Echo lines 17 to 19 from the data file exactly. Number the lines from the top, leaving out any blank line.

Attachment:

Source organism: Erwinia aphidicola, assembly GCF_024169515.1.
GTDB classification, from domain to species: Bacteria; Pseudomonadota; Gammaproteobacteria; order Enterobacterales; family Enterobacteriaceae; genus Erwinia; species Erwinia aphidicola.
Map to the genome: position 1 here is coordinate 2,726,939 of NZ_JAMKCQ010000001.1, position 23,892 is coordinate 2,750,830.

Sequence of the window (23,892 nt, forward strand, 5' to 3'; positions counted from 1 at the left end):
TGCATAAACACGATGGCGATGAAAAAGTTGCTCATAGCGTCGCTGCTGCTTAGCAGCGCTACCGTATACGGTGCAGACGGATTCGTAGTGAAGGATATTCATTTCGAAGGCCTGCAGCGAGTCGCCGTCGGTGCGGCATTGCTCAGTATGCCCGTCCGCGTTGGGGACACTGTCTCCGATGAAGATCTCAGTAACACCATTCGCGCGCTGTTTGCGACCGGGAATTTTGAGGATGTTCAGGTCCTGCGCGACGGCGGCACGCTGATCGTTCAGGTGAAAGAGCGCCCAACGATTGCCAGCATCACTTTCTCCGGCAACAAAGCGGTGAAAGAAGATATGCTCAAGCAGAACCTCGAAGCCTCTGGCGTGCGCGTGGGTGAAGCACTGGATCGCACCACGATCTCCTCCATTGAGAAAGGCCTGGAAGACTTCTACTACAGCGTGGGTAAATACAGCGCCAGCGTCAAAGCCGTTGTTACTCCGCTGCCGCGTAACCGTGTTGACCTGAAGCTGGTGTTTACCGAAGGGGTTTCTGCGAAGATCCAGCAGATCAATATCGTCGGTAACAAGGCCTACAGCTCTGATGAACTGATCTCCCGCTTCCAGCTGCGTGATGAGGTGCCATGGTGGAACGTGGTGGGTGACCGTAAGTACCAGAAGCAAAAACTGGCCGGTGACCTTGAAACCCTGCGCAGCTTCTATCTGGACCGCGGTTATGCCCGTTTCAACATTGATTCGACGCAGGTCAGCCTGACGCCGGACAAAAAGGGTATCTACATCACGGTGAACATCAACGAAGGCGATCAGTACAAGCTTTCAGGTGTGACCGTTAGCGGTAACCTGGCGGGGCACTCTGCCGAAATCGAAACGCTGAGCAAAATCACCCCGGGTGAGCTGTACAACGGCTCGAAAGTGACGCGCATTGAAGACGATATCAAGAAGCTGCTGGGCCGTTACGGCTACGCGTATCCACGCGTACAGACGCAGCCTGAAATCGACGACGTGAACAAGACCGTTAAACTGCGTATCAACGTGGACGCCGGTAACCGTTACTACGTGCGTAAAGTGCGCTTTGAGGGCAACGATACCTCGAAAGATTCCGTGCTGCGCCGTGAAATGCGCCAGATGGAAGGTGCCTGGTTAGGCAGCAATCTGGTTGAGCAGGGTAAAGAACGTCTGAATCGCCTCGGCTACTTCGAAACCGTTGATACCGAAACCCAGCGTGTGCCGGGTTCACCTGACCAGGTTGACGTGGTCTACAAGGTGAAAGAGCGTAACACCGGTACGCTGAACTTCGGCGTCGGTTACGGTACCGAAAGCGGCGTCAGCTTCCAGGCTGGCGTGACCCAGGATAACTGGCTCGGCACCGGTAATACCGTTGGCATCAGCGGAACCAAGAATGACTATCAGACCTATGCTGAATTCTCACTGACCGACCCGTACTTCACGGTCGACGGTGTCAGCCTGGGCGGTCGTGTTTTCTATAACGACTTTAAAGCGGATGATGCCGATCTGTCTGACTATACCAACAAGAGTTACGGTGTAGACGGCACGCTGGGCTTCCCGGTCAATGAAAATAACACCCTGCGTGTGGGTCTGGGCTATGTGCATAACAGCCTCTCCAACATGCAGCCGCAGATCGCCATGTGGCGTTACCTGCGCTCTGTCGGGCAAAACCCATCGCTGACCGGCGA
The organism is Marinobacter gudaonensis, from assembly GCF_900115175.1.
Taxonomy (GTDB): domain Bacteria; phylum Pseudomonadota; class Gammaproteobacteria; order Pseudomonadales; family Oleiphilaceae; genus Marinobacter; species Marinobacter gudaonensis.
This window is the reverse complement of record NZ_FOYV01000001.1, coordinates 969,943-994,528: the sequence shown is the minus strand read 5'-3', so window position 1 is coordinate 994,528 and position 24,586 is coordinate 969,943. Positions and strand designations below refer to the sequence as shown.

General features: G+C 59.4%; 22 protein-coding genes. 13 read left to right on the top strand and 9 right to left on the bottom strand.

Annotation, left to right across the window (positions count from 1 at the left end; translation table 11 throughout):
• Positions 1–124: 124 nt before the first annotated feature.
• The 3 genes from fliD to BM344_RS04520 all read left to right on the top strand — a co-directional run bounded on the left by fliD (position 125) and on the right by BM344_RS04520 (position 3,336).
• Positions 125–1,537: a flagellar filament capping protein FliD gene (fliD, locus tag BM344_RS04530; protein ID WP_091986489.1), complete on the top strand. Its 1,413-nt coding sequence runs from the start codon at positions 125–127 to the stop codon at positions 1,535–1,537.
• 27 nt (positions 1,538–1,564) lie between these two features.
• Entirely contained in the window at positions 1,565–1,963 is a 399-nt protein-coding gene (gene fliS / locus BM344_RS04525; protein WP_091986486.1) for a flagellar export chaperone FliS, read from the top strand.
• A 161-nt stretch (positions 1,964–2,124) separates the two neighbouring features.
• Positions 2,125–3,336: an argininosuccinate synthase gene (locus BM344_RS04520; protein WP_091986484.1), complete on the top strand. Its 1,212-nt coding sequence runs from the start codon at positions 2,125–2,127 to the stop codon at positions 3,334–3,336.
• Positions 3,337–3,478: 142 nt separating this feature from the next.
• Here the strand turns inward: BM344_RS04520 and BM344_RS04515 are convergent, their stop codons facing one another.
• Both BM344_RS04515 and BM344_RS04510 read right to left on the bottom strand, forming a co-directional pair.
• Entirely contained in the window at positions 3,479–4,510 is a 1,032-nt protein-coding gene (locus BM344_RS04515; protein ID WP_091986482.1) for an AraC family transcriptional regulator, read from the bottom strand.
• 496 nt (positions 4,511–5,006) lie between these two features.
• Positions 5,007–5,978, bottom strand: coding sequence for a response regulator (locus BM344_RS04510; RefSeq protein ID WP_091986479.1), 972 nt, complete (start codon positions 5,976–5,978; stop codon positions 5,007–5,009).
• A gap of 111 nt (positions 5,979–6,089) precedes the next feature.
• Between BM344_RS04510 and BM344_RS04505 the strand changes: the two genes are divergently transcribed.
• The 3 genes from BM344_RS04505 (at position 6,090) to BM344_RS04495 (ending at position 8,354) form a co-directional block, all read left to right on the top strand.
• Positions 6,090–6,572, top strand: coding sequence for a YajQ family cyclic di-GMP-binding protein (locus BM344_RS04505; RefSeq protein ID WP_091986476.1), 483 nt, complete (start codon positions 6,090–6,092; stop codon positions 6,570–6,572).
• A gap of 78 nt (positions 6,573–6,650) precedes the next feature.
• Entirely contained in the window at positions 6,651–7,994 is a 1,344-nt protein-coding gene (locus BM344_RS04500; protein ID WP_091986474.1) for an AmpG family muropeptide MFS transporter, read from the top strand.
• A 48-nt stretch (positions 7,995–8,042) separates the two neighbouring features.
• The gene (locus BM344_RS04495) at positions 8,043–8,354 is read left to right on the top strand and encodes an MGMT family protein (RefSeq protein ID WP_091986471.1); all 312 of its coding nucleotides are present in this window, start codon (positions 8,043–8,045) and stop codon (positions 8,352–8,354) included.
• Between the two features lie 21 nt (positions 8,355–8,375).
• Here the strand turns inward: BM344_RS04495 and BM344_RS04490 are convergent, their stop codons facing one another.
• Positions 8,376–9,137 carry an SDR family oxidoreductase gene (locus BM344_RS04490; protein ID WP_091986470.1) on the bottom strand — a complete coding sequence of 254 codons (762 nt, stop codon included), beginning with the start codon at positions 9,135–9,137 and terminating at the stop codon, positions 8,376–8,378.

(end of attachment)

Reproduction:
• Positions 2,125–3,336: an argininosuccinate synthase gene (locus BM344_RS04520; protein WP_091986484.1), complete on the top strand. Its 1,212-nt coding sequence runs from the start codon at positions 2,125–2,127 to the stop codon at positions 3,334–3,336.
• Positions 3,337–3,478: 142 nt separating this feature from the next.
• Here the strand turns inward: BM344_RS04520 and BM344_RS04515 are convergent, their stop codons facing one another.